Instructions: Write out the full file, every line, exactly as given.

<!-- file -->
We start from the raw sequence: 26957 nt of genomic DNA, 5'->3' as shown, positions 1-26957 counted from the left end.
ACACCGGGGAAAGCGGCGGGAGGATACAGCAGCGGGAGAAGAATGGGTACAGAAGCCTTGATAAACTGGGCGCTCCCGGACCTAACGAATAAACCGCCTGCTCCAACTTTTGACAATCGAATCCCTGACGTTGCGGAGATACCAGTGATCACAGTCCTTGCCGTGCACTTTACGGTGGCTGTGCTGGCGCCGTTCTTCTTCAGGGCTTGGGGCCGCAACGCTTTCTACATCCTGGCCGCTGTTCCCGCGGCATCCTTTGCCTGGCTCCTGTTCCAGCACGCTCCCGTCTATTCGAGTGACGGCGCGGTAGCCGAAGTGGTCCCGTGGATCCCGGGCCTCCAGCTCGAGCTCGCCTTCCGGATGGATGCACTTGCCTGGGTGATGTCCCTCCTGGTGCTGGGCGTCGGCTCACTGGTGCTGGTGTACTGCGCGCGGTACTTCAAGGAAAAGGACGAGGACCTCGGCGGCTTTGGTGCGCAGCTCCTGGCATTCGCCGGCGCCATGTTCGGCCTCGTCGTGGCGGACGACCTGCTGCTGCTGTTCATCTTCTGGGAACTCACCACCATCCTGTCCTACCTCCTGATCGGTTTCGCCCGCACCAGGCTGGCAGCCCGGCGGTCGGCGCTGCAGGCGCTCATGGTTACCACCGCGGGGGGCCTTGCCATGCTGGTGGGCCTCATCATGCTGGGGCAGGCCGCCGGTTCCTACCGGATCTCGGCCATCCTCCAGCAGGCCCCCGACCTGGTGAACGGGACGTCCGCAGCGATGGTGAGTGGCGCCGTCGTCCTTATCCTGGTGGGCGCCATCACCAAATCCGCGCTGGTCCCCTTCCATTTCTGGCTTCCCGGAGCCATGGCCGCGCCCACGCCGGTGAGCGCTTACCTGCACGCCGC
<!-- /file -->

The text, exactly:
We start from the raw sequence: 26957 nt of genomic DNA, 5'->3' as shown, positions 1-26957 counted from the left end.
ACACCGGGGAAAGCGGCGGGAGGATACAGCAGCGGGAGAAGAATGGGTACAGAAGCCTTGATAAACTGGGCGCTCCCGGACCTAACGAATAAACCGCCTGCTCCAACTTTTGACAATCGAATCCCTGACGTTGCGGAGATACCAGTGATCACAGTCCTTGCCGTGCACTTTACGGTGGCTGTGCTGGCGCCGTTCTTCTTCAGGGCTTGGGGCCGCAACGCTTTCTACATCCTGGCCGCTGTTCCCGCGGCATCCTTTGCCTGGCTCCTGTTCCAGCACGCTCCCGTCTATTCGAGTGACGGCGCGGTAGCCGAAGTGGTCCCGTGGATCCCGGGCCTCCAGCTCGAGCTCGCCTTCCGGATGGATGCACTTGCCTGGGTGATGTCCCTCCTGGTGCTGGGCGTCGGCTCACTGGTGCTGGTGTACTGCGCGCGGTACTTCAAGGAAAAGGACGAGGACCTCGGCGGCTTTGGTGCGCAGCTCCTGGCATTCGCCGGCGCCATGTTCGGCCTCGTCGTGGCGGACGACCTGCTGCTGCTGTTCATCTTCTGGGAACTCACCACCATCCTGTCCTACCTCCTGATCGGTTTCGCCCGCACCAGGCTGGCAGCCCGGCGGTCGGCGCTGCAGGCGCTCATGGTTACCACCGCGGGGGGCCTTGCCATGCTGGTGGGCCTCATCATGCTGGGGCAGGCCGCCGGTTCCTACCGGATCTCGGCCATCCTCCAGCAGGCCCCCGACCTGGTGAACGGGACGTCCGCAGCGATGGTGAGTGGCGCCGTCGTCCTTATCCTGGTGGGCGCCATCACCAAATCCGCGCTGGTCCCCTTCCATTTCTGGCTTCCCGGAGCCATGGCCGCGCCCACGCCGGTGAGCGCTTACCTGCACGCCGC